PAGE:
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Gerrard Eckhoff

The Rattle of a Grumpy (Old?) Man

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With an election in eight months time and the prospect of having to vote a party rather than a person into office- I’m getting grumpy.

The thought of another three years of treading water with the National Party or a return to socialism with the Labour party makes me even grumpier. (Socialism is defined as the equal distribution of misery -Winston Churchill)

Does any one out there feel that the National Government has actually achieved something / anything during their time in office? Yes the financial meltdown caused major problems for National but it has also constrained their spending aspiration (to ensure their anointed place in parliament) which is no bad thing. Their major “achievement” so far is to impose the ETS on the people of this country so that Nick Smith can trumpet his success on the world stage; as though that is some how of importance to anybody other than Minister Smith. I’m grumpy, because if the voters of this country wanted more of the same, they would have continued to vote for Labour. We keep on doing the same old things so we keep getting the same old results. Why do we do this to ourselves? Why do we focus on the effects of previous Government policy rather than deal to the causes of the nation’s problems?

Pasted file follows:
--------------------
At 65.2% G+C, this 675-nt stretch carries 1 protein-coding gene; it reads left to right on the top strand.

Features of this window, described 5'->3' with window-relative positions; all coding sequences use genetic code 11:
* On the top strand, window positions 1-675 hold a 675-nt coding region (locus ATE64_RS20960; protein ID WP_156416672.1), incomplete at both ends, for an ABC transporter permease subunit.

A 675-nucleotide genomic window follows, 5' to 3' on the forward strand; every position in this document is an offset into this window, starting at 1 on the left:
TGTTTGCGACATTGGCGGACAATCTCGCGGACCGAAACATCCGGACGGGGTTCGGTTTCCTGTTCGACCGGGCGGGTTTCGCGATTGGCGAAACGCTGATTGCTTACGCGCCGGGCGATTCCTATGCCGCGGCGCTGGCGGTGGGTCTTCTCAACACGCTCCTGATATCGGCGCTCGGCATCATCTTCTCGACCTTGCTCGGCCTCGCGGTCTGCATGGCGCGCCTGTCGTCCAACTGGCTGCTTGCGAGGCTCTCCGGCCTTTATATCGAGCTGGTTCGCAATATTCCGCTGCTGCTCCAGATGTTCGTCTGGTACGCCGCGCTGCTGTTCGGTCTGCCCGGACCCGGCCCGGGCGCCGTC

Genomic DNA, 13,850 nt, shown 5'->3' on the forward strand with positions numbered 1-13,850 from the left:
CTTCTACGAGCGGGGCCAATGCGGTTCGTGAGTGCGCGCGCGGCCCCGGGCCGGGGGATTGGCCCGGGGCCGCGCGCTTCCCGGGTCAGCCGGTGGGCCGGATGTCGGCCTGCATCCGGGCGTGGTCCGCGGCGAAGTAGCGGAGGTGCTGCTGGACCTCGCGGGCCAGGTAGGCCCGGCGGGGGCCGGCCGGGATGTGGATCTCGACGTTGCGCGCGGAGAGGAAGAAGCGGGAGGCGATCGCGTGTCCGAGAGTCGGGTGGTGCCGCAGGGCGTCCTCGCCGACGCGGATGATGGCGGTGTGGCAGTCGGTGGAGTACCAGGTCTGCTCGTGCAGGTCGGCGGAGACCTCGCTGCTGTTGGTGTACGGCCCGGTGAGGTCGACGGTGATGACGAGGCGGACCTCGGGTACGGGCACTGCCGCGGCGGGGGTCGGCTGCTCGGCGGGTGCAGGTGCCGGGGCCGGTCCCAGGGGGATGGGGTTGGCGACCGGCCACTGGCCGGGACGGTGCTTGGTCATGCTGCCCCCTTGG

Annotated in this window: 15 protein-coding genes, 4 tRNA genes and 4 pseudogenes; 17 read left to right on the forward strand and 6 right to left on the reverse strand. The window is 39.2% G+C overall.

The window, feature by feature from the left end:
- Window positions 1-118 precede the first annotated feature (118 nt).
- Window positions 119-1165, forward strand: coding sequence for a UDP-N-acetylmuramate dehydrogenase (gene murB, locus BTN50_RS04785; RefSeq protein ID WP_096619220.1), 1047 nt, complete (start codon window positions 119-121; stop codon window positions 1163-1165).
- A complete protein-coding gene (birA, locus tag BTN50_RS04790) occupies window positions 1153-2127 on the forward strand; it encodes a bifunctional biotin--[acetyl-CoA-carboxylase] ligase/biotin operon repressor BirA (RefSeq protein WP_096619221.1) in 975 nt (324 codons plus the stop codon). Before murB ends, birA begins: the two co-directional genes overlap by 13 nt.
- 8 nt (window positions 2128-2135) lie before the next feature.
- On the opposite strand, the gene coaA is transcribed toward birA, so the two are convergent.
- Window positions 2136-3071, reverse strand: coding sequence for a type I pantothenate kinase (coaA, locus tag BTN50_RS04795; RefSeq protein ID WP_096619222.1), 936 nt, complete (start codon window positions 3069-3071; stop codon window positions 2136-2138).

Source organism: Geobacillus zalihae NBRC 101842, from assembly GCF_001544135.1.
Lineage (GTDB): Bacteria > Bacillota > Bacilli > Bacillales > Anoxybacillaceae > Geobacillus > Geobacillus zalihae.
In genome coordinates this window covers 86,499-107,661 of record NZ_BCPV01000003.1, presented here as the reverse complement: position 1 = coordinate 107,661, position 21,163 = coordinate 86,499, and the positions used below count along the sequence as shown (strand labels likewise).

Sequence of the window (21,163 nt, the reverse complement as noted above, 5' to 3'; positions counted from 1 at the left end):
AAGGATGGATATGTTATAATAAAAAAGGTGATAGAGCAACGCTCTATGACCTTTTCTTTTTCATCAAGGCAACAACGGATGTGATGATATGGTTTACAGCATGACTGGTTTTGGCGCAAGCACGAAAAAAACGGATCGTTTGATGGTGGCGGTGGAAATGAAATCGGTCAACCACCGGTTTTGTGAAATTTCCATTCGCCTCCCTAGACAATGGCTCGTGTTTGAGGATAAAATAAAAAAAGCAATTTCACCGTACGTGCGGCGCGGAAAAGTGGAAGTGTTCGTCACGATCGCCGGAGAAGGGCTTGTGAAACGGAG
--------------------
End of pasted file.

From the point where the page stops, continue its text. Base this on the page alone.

At least part of the answer is the advent of the party system of political representation within our Parliament, but that was not always the case. If it was, the voting lobbies outside the debating chamber would not have the “ayes” and the “noes” above the voting lobby doors but simply National and Labour.

Our first Parliaments consisted of people who felt they had something to offer as individuals and the voters obviously agreed. Their allegiance was to their electorate and not a political party. Each and every vote would have effectively been a conscious vote as each member made up their minds on which decision would better suit their electorate and the country and probably in that order. Contrast that with the party system we now have which effectively renders most MPs of the two larger parties – DOA, or dead-on-arrival. A Government’s decisions are (hopefully) made for the good of the country but now rather curiously, they are also good for the party. (see the ETS and Smith’s blue-greens)

We are now faced with a situation where the number of parties in Parliament precludes a clear majority for any one party .The passing of a bill in Parliament requires the co-operation of other smaller parties and impels the MP of the governing party to vote as they are told to do. Abstentions and crossing the floor is now a political death warrant. The so called mavericks within the two major parties of yester-year like Norman Jones and Aubrey Begg are not to be found. These were men who stood and delivered on behalf of their constituents and barely considered their parties’ official views.